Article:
How to Be a Gluten-Free Vegan

According to Jenni Rempel

So, you want to be a vegan… (Start here)

Though I am not strictly gluten-free myself, my Mom is gluten-intolerant so I am well aware of the challenges with avoiding gluten. After my mom was diagnosed I went gluten free (in addition to being vegan) for several months. For myself, I found the best way to do this was to eat mostly raw food and look at raw food recipes. Especially in the gluten-free dessert category, I think this is the tastiest and healthiest way to go (cashew cheesecake anyone?). Beyond that there are also many recipes for dishes that never contained gluten to begin with. Quinoa, rice, and lentils can be the base of many tasty meals.

Popular gluten-free alternatives to animal flesh include: tofu, tempeh (fermented soy bean… there are some great tempeh bacons out there), and veg based products (such as vegetable burgers). Avoid seitan (which is made from wheat gluten).

Like many dairy and egg products, most vegan alternatives are gluten free. Daiya Cheese (who now makes vegan-gluten-free frozen pizzas), all non-dairy milks, and the almond and soy based vegan yogurts on the market are all gluten free. Egg replacers like flax meal, apple sauce, banana and some packaged egg replacers are also gluten free!

Christine Norris, a gluten-free and vegan living specialist says…

When doing both [gluten-free and vegan], stick with fresh, whole foods and you won’t have any problem. When buying packaged foods, get used to reading the label. Major allergens are usually listed at the bottom in bold (i.e. milk and gluten, wheat), but not always.

Going to vegetarian restaurants helps eliminate half the trouble, and most will mark if something’s gluten freeon their menu. It gets easier as you do it more… also try sticking to non-American restaurants for a while, since most other cultures don’t use the same types of flours or have plenty of alternatives; i.e. Mexican food (vegan enchiladas, fajitas and tacos on corn), Indian food (most things are made with chickpea flour), Ethiopian (injera), Thai (vegan curry dishes), and Chinese (Mongolian stir fries). It’s best to make your own food when you can – it will save you money and frustration.

It should be relatively easy to be both vegan, and gluten-free, as both lifestyles involve reading ingredients thoroughly and being very conscious about what one puts into their body.

Here are some great blogs with recipes and info:

Eating out:

  • Raw food restaurant are usually 100% vegan and gluten free (check for and avoid honey and Nama Shoyu [raw soy sauce]). In Vancouver I love Organic Lives and Gorilla Food.
  • Sushi is also a great option (skip the soy sauce or bring tamari). Try standard veggie rolls, kappa rolls, avocado rolls and other veg-based options. Other Asian traditions also featured products made with rice flour and rice wraps that can usually be made gluten-free and vegan.
  • Indian food also tends to have a number of rice-based and curry dishes which are gluten-free and vegan.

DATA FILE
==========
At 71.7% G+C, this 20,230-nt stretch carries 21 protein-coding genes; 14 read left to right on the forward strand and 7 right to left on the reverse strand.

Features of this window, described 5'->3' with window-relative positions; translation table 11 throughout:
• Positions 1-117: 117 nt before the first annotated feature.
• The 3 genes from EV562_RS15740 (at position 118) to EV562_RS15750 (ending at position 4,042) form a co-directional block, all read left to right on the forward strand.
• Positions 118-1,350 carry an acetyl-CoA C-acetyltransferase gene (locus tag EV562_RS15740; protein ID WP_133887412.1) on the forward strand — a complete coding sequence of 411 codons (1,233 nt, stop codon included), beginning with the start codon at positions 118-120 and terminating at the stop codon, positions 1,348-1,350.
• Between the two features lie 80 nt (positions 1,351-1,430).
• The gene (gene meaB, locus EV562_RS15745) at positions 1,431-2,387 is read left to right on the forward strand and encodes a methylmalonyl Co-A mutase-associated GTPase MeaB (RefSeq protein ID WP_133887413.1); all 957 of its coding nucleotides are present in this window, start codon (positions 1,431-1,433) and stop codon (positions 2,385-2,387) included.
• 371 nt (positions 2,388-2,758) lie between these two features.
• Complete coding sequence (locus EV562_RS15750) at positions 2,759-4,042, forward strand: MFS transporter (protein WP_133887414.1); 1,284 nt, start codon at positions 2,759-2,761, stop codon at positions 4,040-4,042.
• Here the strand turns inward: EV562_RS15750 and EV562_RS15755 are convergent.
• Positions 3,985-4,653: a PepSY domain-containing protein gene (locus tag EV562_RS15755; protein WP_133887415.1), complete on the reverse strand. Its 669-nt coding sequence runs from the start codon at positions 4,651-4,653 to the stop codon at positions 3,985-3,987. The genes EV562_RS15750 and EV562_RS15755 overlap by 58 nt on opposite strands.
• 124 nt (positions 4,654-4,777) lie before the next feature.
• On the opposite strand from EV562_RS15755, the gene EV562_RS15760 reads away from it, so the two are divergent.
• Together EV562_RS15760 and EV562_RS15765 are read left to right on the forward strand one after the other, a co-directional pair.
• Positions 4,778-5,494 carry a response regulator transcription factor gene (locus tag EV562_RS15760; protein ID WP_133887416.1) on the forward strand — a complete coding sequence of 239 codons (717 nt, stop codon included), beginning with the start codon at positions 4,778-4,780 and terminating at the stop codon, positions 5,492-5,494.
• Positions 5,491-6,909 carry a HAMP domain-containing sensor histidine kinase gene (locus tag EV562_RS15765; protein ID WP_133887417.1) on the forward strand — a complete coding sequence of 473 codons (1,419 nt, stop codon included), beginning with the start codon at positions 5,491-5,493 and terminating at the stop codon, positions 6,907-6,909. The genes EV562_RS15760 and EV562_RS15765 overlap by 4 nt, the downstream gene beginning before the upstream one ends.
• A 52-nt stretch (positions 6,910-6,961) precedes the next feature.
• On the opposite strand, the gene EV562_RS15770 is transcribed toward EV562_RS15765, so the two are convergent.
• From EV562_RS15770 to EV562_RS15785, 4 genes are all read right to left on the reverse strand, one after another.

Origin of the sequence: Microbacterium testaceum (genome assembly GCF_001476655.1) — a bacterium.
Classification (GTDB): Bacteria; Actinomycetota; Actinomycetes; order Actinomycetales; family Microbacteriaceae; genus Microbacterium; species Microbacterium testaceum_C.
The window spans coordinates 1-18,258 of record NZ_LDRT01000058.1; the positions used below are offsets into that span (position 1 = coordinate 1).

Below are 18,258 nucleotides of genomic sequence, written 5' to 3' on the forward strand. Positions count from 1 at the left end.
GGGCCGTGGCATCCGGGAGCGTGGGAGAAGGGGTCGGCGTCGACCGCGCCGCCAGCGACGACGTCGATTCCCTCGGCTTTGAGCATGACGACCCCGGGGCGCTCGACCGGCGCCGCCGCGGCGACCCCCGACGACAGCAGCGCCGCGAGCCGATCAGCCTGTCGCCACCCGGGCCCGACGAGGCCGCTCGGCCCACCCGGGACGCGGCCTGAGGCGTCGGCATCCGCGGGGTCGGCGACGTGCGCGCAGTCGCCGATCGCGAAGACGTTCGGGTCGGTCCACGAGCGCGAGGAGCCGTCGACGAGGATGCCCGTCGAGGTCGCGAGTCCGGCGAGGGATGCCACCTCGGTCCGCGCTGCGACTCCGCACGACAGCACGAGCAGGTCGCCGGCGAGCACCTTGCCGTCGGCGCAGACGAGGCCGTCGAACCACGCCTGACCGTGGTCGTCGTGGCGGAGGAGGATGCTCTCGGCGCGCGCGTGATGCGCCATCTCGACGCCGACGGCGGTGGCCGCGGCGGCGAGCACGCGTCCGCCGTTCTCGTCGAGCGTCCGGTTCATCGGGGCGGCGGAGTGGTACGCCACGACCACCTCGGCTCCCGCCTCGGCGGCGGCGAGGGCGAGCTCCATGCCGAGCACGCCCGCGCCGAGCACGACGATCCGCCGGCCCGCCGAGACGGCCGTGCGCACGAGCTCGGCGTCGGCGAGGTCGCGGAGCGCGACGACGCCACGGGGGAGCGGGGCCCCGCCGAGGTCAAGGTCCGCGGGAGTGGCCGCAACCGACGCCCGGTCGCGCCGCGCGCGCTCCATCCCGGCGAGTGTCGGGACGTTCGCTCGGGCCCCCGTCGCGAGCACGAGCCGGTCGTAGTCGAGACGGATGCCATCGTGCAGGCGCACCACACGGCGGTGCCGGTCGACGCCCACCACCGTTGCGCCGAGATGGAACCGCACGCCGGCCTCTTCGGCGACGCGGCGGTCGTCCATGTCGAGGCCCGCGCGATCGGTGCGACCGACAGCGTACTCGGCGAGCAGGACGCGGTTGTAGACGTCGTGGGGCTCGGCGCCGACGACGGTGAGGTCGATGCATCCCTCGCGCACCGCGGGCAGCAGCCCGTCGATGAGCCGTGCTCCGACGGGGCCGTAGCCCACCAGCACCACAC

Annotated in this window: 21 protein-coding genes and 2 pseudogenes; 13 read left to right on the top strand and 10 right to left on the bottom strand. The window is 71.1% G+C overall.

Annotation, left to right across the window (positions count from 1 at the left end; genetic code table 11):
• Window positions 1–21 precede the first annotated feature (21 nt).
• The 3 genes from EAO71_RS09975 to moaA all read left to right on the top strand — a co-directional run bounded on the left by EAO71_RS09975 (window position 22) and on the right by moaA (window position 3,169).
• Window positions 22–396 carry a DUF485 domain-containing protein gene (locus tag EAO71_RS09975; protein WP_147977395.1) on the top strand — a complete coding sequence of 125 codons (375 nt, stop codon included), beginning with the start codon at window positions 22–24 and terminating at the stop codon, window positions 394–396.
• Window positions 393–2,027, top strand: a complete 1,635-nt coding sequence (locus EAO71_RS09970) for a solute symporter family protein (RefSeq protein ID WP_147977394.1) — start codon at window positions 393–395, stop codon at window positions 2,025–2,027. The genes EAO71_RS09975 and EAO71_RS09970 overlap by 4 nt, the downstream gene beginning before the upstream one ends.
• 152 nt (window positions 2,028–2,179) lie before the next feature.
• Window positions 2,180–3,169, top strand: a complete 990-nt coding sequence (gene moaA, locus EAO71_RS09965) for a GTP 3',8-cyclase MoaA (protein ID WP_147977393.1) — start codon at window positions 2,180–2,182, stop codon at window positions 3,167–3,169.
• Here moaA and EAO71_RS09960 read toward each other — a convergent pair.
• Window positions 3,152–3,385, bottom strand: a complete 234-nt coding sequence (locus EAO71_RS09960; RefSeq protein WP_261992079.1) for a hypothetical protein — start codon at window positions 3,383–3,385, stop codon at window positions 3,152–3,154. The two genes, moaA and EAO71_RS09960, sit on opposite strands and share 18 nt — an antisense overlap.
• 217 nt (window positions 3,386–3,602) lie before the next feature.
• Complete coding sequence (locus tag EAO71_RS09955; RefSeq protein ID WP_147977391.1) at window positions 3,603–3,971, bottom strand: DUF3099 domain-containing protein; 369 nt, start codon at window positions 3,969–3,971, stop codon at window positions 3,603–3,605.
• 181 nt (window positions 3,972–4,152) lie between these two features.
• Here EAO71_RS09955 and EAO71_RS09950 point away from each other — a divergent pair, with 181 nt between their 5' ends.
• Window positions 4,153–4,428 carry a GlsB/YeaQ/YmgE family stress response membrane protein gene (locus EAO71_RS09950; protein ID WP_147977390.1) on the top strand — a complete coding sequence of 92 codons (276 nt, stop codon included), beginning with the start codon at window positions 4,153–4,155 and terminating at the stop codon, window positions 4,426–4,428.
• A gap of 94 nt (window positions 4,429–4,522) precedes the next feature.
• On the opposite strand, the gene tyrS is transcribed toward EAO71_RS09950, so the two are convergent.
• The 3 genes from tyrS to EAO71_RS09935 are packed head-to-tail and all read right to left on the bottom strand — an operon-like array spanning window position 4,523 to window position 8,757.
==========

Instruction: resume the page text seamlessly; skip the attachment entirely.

• Mexican food often has options for gluten-free corn based tortillas and tacos which can be filled with veggies, beans, rice, potatoes, salsa and guacamole. Mmm!

Cookbooks: (thanks to Genny B.  and Christine Norris for the recommendations)

  • Flying Apron’s Gluten-Free & Vegan Baking Book, by Jennifer Katzinger
  • Gluten-Free and Vegan Holidays, also by Jennifer Katzinger
  • The Gluten-Free Vegan, Susan O’Brien.
  • Genny says… I use the first cookbook about 90% of the time and I consult the other two books the odd time. Katzinger’s cookbooks are amazing because not only is it vegan but it’s also whole foods (healthy sugars and flours) and next to no binders. My fav is…
  • Babycakes NYC! http://www.babycakesnyc.com/books.html Yummy desserts! Learning how to bake is a great thing when you are a gluten-free vegan! It can be fun too!
  • Alison Kramer’s Great Gluten-Free Eats
  • Christy Morgan’s Blissful Bites (gluten-free options clearly marked)

A friend recently asked, why be vegan and gluten free?

While choosing to avoid gluten has no moral basis and is purely a health or dietary choice, being vegan is a social justice issue, an ethical stand point, and a firm decision to stand up to oppression. It is a moral position. Why be vegan AND gluten free? For health, and for the animals, and for the planet.

Overall vegan nutrition info can be found at http://vegankit.com/eat#nutrition, chooseveg.com and also nutritionfacts.org : )

Advertisements

Am I Living In Integrity?

3D Star Map

I sit now, reflecting on myself. Am I living in integrity? I am being my word?

I have spent the beginning of this week doing vegan outreach at my university. With a fellow animal advocate we have had a Pay Per View booth (see: http://www.mercyforanimals.org/paid-per-view.aspx).

Across from our booth was the SFU Lifeline Club, the pro-life (and quick to mention anti-abortion) club on campus. When speaking with the students at the booth I really began to question myself on this issue. I began to question myself in general.

For many years I have not even admitted that I ever enjoyed the taste of meat. “It is the spices and seasons that made it taste good” I would say. Much like the defenses that carnist ideology brings up…

“to eat the body of another sentient being, we have to block our awareness and shut down our empathy.” – Melanie Joy via http://www.youtube.com/watch?feature=player_embedded&v=7vWbV9FPo_Q#!

I would deny and put up a “vegan wall” against animal products. I think in some ways I have to. I have to put up a wall and “imagine”, forcing myself to remember the torture and pain that animals experience, the ill-health effects of animal products, and the environmental degradation… it is a mental exercise (though admittedly, it has gotten easier and become more of an unconscious thing that I no longer have to work at as actively as when I first went vegan).

Though non-vegans also practice a similar tactic (I believe) to avoid thinking about where their meat comes from, I feel as if i am acting a bit defensively. Perhaps I am in denial about what “tastes good” to me in order to do what I think is right.

These are the places I feel out of integrity:
Fair Trade – When cocoa or cacao is an ingredient in a (vegan) product I am not always inquisitive as to the source. This also applies to coffee and tea. I don’t drink them very often but I am not always conscious about the source. I think this is an easy thing I can “correct” to try and live more in integrity.